Mudslides, Flooding and Avalanche Warnings – Why California Had Such a Wet Weather Week

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While much of the East Coast and Midwest is going through a mega-deep freeze (stay tuned – we'll be chatting about that later this week), California has its own weather problems. The state has been hammered by torrential rains, which are causing mudslides and mass flooding, plus major snowstorms.

In short, the rain in SoCal right now is no joke. As ABC news reports, Central California got 6 inches of rain last week, while Southern California received 4 inches of rainfall. The state was also ravaged by high winds – up to 164 mph, or the strength of a hurricane, in some regions – which blew down trees, damaging vehicles and homes.

The Torrential Rain Storms Have Been Damaging – and Deadly

Unfortunately, the storms ravaging California aren't just damaging to property; they're dangerous, too. Falling trees and downed powerlines pose a public health risk, and AccuWeather reported on Sunday that 6 deaths have been attributed to the storm.

The dangerous side effects of the storm are especially risky for areas of California that recently experienced wildfires. Camp Fire – a region of California that experienced a wildfire last November that displaced more than 50,000 residents and killed more than 40 people – was hit particularly hard by flooding, reports ABC news.

That's because forests that were destroyed in the fire would normally help absorb water and control soil erosion. But because the forest was ravaged by wildfires, it can't help offset some of the effects of the rainfall – so Camp Fire is more prone to flooding and mudslides. The Butte County Sheriff's Department had to issue an evacuation notice to residents in the area due to the risk of flash flooding.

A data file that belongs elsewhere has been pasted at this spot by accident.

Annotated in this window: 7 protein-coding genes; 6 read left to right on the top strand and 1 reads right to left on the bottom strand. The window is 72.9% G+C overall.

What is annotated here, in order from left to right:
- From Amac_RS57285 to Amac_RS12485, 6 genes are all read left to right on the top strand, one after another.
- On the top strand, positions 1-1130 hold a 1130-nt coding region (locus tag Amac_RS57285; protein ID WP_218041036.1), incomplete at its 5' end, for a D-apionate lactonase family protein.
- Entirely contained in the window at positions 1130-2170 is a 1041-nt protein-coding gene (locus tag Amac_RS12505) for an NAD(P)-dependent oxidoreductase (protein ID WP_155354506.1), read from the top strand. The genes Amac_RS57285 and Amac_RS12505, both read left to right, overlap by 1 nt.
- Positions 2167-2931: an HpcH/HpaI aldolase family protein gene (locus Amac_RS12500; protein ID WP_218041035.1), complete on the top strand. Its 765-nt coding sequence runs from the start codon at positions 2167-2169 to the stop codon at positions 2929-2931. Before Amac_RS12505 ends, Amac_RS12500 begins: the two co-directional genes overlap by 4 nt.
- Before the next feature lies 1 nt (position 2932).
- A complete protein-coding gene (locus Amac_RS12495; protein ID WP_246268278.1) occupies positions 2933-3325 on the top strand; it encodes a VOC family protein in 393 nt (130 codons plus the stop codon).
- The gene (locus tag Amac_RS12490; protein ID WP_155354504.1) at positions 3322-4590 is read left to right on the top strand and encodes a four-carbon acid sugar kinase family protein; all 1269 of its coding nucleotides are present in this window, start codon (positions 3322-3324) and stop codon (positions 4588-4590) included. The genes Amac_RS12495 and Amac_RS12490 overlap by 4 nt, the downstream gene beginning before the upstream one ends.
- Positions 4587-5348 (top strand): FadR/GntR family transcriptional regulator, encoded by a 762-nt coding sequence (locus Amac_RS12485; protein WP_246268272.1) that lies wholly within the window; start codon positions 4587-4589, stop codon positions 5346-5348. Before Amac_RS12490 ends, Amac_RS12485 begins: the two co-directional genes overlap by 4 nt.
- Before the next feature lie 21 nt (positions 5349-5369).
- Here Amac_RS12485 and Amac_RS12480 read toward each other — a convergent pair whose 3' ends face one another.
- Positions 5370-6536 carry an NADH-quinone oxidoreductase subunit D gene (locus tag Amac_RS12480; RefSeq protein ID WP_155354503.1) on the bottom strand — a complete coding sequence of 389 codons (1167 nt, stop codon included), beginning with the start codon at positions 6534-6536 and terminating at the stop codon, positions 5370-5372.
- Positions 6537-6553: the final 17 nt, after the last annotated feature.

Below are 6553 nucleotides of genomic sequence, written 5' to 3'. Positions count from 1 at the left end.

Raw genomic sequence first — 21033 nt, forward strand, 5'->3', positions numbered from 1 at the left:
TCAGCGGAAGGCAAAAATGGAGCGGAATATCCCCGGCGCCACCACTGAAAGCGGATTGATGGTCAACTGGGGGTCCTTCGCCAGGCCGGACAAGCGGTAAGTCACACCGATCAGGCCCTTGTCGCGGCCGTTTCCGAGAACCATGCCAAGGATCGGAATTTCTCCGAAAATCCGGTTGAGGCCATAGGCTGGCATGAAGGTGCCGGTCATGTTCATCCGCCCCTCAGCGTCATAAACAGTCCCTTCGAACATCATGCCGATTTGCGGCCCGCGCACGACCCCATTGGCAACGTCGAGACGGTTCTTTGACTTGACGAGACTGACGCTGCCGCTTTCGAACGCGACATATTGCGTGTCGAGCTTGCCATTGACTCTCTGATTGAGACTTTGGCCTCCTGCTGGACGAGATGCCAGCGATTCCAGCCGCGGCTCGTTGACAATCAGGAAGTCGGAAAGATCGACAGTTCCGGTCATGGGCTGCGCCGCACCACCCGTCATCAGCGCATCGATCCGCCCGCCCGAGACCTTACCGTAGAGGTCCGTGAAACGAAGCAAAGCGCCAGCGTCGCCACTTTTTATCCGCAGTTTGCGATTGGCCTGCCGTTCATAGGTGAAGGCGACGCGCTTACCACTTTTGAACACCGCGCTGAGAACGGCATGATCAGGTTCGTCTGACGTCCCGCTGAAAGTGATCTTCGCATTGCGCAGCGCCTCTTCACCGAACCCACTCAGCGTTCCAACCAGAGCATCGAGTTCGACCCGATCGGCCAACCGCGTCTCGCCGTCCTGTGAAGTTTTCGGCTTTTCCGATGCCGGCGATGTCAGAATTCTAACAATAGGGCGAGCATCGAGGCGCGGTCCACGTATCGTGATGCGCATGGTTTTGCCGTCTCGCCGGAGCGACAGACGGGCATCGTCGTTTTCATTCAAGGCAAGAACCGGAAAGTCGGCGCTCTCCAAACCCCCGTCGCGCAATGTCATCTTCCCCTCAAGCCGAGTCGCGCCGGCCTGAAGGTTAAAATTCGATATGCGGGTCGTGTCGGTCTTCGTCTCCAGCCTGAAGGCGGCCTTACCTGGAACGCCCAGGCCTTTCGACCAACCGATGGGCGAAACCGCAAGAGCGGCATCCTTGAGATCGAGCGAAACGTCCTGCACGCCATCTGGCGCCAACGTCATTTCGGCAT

And in Southern California, the Army Corps of Engineers launched emergency projects to repair dams at risk of failing, a last-ditch effort to keep neighboring regions from flooding even more. Repairs to one of the highest priority dams – the Whittier Narrows Dam on the San Gabriel River – could protect more than 1 million homes from flooding, the Los Angeles Daily News reports.

Then There's the Snow...

Rain and flooding is bad enough, but that's not all California is dealing with right now. Northern California was hit by massive snowstorms: One ski resort near Lake Tahoe got a staggering 69 inches of snow, while other resorts in the area got 2-4 feet of snow.

Not only did the National Weather Service have to issue a weather advisory for hail, snow and funnel clouds (the type of clouds that can turn into tornadoes), the National Avalanche Center issued a warning for a high risk of avalanches – just one step below the most serious ("extreme") warnings.

And There's Probably More Extreme Weather on the Way

Extreme weather events have always been a thing – but if climate news seems more apocalyptic lately, it's not all your imagination. And California's drought and flooding problems can be linked to global climate change. As USA Today explains, climate change can trigger "precipitation whiplash events."

That means instead of having a moderate amount of precipitation year round, which is more predictable and easier to manage, the weather is either really wet or really dry. That leads to droughts that threaten our food supply and increase the risk of wildfires – or, on the flip side, lead to the kind of precipitation that triggers mudslides, flooding and avalanches. Add in the rising sea level, which we've experienced thanks to global warming, and California is more prone to flooding than ever.

So speak up about the effects of climate change when you see extreme weather making headlines! Making addressing climate change a priority goes a long way toward raising awareness of how climate change affects your local weather – and might help protect against extreme weather in the long-term.

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About the Author

Sylvie Tremblay holds a Master of Science in molecular and cellular biology and has years of experience as a cancer researcher and neuroscientist. Before launching her writing business, she worked as a TA and tutored students in biology, chemistry, math and physics.

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